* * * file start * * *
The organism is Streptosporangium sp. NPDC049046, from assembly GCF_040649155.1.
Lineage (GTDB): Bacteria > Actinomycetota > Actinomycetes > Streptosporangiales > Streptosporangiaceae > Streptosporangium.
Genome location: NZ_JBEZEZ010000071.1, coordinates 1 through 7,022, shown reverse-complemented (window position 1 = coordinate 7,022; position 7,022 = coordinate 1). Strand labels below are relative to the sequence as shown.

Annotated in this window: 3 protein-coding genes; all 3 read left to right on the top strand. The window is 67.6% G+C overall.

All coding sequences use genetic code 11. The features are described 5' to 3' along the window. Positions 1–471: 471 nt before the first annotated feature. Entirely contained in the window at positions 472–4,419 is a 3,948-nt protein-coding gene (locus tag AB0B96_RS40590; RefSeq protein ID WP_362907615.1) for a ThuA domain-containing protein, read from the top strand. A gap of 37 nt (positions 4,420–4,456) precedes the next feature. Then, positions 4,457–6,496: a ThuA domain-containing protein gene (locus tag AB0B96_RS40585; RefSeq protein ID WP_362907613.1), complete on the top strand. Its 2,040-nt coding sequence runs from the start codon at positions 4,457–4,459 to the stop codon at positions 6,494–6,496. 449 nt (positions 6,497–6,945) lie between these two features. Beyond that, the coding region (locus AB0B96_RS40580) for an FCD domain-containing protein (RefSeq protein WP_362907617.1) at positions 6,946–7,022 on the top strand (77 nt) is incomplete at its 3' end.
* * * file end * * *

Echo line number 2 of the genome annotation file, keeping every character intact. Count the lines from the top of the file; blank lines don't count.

Lineage (GTDB): Bacteria > Actinomycetota > Actinomycetes > Streptosporangiales > Streptosporangiaceae > Streptosporangium.